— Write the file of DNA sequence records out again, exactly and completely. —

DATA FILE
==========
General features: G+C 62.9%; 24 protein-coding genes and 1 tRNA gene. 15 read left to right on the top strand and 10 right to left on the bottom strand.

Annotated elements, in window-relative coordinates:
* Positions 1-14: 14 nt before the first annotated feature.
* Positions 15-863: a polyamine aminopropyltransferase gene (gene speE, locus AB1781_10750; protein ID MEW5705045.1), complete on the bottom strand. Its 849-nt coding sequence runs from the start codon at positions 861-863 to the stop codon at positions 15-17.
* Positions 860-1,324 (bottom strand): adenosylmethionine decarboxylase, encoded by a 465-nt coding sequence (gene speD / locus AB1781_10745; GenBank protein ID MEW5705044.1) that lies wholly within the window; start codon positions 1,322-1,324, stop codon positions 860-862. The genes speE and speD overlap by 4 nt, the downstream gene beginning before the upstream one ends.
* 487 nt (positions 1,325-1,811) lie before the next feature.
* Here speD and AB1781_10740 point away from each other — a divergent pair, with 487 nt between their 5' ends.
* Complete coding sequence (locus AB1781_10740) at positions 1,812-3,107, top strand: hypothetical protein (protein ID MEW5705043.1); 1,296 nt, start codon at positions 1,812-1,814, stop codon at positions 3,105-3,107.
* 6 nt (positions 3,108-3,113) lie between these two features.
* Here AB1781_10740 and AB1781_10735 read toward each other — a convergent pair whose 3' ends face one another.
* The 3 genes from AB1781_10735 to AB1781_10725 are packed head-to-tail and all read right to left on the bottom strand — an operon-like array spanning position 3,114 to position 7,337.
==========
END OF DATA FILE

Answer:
General features: G+C 62.9%; 24 protein-coding genes and 1 tRNA gene. 15 read left to right on the top strand and 10 right to left on the bottom strand.

Annotated elements, in window-relative coordinates:
* Positions 1-14: 14 nt before the first annotated feature.
* Positions 15-863: a polyamine aminopropyltransferase gene (gene speE, locus AB1781_10750; protein ID MEW5705045.1), complete on the bottom strand. Its 849-nt coding sequence runs from the start codon at positions 861-863 to the stop codon at positions 15-17.
* Positions 860-1,324 (bottom strand): adenosylmethionine decarboxylase, encoded by a 465-nt coding sequence (gene speD / locus AB1781_10745; GenBank protein ID MEW5705044.1) that lies wholly within the window; start codon positions 1,322-1,324, stop codon positions 860-862. The genes speE and speD overlap by 4 nt, the downstream gene beginning before the upstream one ends.
* 487 nt (positions 1,325-1,811) lie before the next feature.
* Here speD and AB1781_10740 point away from each other — a divergent pair, with 487 nt between their 5' ends.
* Complete coding sequence (locus AB1781_10740) at positions 1,812-3,107, top strand: hypothetical protein (protein ID MEW5705043.1); 1,296 nt, start codon at positions 1,812-1,814, stop codon at positions 3,105-3,107.
* 6 nt (positions 3,108-3,113) lie between these two features.
* Here AB1781_10740 and AB1781_10735 read toward each other — a convergent pair whose 3' ends face one another.
* The 3 genes from AB1781_10735 to AB1781_10725 are packed head-to-tail and all read right to left on the bottom strand — an operon-like array spanning position 3,114 to position 7,337.